Situated in the south-west of Transcarpathian region within the boundaries of Transcarpathian lowland, the district is characterized by mostly flat terrain which merges in the south into the Carpathians. There are also some separate slight elevations across the district. Through the territory run rivers Tysa, Borzhava, Verke (Vyrka). In the place of the big bog Chornyi Mochar, the drainage of which began in far 1878, reservoir and pond cascade are situated where common carp, crucian carp, and grass carp are being bred.
Berehove district is the only district of Transcarpathian region where there are so many hot mineral water wells with high iron content, which is due to the fact that it is situated in a seismic zone. Since it is the hottest spot in the region, it is characterized by frequent active underground processes: tectonic plates move and cause the formation of geysers. As of today, seven wells have been explored; however, the baths were built only at two of them. In Berehove there are thermal springs of silico-nitro-bicarbonate-sodium chloride waters of high mineralisation, the analogs of which can be found in Kamchatka, Sakhalin, Iceland and New Zealand. Compositionally, thermal springs near Koson village belong to hyperthermal sodium chloride waters of medium mineralization. They are similar to the waters of the world-famous Hungarian spa Hajdúszoboszló.
The district is covered by dense highway network and is crossed by the railway line Chop-Batiovo-Vynohradiv.It borders on Hungary in the south and south-west.
Its administrative centre is Berehove town.
The district’s territory has been inhabited since ancient times. Lots of campsites were discovered there, the oldest of which are more than 12 thousand years old. Until the arrival of Hungarian tribes in the 10th century, the territory had been inhabited by Slavic tribes. Hungarians founded lots of new fortified settlements, amongst which — the 11th-century Lampertsas, which was later renamed Beregszász (now Berehove). In 1241 the district’s territory was devastated by Batu Khan’s horde. At the beginning of the 18th century Berehove district became one of the centres of the Hungarian War of Independence led by Francis II Rákóczi against the Habsburgs. After the defeat of the rebellion in 1711, the city became the property of Austrian Count Schönborn-Buchheim. In those days, the population’s primary occupations were farming and wine growing. After the WWI, the district’s territory along with whole Transcarpathia was annexed to Czechoslovakia. In 1937, Hungarian troops occupied the territory of Berehove district. In October, 1944, the district’s territory was liberated by the Soviet army. In 1946, Berehove okrug was created, with the centre in Berehove. In 1953 Berehove district was formed.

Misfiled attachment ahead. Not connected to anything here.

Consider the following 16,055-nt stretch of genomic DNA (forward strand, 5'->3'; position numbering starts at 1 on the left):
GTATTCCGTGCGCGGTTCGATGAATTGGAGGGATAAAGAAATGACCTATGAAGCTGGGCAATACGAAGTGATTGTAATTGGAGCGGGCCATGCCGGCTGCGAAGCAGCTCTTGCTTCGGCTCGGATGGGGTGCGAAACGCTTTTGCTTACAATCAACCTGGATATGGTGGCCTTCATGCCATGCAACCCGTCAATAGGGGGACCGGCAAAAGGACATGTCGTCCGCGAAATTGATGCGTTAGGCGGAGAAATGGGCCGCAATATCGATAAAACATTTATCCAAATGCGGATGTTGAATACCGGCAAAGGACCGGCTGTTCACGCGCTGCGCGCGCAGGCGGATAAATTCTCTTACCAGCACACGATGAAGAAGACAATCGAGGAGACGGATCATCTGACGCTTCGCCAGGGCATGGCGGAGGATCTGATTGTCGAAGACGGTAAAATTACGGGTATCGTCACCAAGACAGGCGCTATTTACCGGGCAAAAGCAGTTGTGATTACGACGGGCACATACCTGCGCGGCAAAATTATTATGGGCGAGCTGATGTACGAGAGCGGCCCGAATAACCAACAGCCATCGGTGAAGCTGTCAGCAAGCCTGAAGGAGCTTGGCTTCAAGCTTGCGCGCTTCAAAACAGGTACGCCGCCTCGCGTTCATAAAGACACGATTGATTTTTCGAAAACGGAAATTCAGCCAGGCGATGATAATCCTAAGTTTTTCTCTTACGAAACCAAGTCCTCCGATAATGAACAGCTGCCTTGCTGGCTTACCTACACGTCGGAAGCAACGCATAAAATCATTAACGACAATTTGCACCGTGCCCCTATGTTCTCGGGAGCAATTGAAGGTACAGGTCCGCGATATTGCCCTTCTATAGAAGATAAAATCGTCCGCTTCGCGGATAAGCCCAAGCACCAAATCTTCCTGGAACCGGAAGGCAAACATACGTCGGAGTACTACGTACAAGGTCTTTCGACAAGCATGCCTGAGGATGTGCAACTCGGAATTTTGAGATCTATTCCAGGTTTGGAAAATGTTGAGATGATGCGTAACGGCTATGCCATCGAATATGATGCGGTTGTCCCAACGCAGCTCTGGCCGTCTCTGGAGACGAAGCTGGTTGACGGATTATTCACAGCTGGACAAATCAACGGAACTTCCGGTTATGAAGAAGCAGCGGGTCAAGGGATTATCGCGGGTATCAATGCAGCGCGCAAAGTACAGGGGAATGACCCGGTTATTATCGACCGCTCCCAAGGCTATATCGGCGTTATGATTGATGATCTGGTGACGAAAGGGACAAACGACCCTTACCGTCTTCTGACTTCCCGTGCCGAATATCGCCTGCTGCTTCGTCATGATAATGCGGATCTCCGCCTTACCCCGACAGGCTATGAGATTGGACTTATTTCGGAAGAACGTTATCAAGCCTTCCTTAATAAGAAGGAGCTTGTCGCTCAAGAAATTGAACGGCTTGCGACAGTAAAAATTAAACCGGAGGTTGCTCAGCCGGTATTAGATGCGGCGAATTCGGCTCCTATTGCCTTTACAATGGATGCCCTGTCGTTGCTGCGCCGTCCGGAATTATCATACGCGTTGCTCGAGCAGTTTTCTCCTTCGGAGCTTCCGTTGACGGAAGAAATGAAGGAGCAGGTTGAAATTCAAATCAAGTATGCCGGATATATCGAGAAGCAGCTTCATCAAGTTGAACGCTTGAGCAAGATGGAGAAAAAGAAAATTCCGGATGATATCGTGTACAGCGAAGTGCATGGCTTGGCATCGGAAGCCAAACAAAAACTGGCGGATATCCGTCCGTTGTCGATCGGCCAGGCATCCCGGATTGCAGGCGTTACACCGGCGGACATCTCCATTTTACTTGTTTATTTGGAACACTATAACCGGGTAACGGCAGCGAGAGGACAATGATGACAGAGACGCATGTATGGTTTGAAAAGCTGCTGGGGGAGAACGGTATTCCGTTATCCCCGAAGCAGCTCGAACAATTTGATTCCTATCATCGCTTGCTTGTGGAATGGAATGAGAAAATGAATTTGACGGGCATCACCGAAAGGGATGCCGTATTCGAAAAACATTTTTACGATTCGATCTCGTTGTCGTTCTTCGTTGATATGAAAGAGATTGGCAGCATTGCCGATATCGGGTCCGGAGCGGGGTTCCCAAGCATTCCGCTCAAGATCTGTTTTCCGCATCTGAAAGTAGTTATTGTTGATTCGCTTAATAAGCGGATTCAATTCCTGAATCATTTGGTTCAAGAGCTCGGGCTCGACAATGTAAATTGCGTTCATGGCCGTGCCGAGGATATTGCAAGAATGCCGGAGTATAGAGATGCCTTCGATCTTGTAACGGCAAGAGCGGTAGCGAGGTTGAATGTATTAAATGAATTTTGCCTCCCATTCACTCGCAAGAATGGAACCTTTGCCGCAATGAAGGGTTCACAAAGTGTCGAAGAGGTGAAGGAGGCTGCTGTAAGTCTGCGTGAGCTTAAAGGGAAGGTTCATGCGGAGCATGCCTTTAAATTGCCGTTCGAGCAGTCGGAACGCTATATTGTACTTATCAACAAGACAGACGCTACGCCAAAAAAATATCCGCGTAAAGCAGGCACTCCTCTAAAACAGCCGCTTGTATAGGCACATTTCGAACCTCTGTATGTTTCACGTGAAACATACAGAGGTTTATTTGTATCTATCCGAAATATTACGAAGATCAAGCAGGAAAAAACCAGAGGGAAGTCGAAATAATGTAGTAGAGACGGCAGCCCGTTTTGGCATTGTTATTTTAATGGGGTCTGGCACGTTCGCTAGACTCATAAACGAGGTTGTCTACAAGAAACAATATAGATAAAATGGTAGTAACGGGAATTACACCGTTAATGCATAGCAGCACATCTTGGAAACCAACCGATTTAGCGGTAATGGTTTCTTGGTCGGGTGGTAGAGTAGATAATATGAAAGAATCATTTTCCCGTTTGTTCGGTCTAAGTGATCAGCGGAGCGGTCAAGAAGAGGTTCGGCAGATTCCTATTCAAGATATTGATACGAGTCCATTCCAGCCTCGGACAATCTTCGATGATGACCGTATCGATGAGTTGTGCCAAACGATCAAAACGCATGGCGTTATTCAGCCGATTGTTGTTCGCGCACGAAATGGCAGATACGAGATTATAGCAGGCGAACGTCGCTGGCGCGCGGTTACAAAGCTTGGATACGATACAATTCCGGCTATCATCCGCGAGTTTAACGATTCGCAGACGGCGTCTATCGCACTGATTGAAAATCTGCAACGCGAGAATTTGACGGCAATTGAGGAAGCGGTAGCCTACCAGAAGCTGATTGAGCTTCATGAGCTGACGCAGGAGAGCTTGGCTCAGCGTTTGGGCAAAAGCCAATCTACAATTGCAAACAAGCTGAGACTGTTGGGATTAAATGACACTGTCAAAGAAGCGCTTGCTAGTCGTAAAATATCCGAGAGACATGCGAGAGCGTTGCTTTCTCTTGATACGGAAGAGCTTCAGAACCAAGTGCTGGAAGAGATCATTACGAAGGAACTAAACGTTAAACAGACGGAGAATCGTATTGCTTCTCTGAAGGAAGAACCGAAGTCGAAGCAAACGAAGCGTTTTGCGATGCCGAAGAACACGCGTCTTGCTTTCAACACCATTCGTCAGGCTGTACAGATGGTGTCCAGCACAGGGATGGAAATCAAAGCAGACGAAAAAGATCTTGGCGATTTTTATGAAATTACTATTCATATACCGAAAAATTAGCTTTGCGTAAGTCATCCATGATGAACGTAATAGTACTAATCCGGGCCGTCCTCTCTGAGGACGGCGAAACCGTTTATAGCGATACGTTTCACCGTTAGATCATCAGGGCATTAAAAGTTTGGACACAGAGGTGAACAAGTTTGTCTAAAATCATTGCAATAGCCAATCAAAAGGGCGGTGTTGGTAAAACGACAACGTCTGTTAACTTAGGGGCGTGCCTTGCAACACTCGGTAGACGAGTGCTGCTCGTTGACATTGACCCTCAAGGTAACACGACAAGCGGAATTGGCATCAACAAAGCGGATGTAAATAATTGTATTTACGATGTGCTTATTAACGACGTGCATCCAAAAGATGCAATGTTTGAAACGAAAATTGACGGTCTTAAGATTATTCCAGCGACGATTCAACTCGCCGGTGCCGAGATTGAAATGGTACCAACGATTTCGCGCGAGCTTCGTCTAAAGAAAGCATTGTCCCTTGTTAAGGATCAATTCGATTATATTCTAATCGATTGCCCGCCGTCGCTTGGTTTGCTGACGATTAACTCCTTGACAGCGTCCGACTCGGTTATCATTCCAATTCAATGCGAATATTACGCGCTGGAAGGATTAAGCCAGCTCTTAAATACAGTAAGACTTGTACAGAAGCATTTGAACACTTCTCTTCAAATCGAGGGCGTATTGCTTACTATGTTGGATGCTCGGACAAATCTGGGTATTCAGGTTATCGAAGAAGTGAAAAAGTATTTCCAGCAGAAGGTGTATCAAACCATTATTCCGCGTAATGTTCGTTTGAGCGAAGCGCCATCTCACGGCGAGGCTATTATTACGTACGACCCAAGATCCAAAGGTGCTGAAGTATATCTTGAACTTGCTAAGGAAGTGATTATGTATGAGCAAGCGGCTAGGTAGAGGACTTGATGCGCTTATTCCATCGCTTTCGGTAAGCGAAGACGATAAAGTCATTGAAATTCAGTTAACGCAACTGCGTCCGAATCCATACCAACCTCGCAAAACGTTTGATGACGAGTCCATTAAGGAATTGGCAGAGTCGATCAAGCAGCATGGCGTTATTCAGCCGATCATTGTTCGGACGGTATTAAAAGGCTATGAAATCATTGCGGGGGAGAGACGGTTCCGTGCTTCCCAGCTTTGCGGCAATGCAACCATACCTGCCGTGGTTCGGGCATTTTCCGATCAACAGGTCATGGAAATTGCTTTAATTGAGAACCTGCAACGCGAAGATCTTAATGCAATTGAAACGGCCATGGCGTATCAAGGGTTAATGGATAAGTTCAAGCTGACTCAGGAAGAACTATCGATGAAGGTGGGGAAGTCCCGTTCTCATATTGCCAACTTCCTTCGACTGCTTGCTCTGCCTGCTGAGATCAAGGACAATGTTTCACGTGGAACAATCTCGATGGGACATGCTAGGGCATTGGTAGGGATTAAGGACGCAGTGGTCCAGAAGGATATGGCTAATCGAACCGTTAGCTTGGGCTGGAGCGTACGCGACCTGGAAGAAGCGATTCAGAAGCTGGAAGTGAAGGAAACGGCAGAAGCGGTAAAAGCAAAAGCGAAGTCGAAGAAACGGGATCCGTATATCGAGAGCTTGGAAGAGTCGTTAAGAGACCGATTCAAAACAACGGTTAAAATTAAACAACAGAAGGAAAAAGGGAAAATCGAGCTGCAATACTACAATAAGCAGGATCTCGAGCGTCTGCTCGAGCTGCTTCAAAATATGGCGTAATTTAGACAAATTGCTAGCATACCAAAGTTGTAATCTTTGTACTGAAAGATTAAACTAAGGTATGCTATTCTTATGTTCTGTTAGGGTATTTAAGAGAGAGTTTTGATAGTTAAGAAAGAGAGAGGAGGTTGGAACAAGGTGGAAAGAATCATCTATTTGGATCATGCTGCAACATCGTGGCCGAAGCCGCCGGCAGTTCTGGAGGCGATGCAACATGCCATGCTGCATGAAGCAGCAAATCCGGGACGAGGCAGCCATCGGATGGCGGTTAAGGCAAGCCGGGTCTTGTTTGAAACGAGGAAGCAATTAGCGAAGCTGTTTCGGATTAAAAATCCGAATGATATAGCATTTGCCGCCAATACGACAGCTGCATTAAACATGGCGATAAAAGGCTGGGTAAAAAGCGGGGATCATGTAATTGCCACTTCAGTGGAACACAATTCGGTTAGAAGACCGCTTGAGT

Traditional folkcraft such as pottery (Berehove) and wood carving (Berehove, Vary) survived in Berehovo district till nowadays. Annually, such events as the festival “Berehove Days”, wine festival, autumn festival “Golden Fall”, and grape and apple balls are being held.
Berehove district is the most famous for its wine. Local winemakers maintain that there are the most favourable soils and microclimate for growing grape vines. Even in far 1342, Hungarian king ordered that the inhabitants of Berehove (then Lampertsas) annually deliver to Mukachevo 10 barrels of wine. During the lean years, the winemakers of the world-famous Tokaj wine region frequently purchased wine in Berehove district. At the first wine trade show in 1880 in Kosice (now Slovakia), Berehove winemakers were awarded with 2 gold and 15 silver medals. In modern local restaurants and verdant farmsteads you’ll be treated not only to wine, but also to palenka, local vodka, which is often made from fruit.
Berehove district is one of the few regions in Ukraine where there survived quite a lot of late Romanesque and Gothic architecture monuments that remained almost unchanged in the course of later reconstruction.
Since the major part of the district’s population is Hungarians (67.7%), travelling in Berehove district may feel like abroad, in a way. Hungarian language environment, traditions and architecture prevail here. So, don’t forget your Hungarian phrasebook — you’ll certainly need it to buy something, to make order in a restaurant, to ask for directions or just to be able to read the inscription on some plaque or street sign.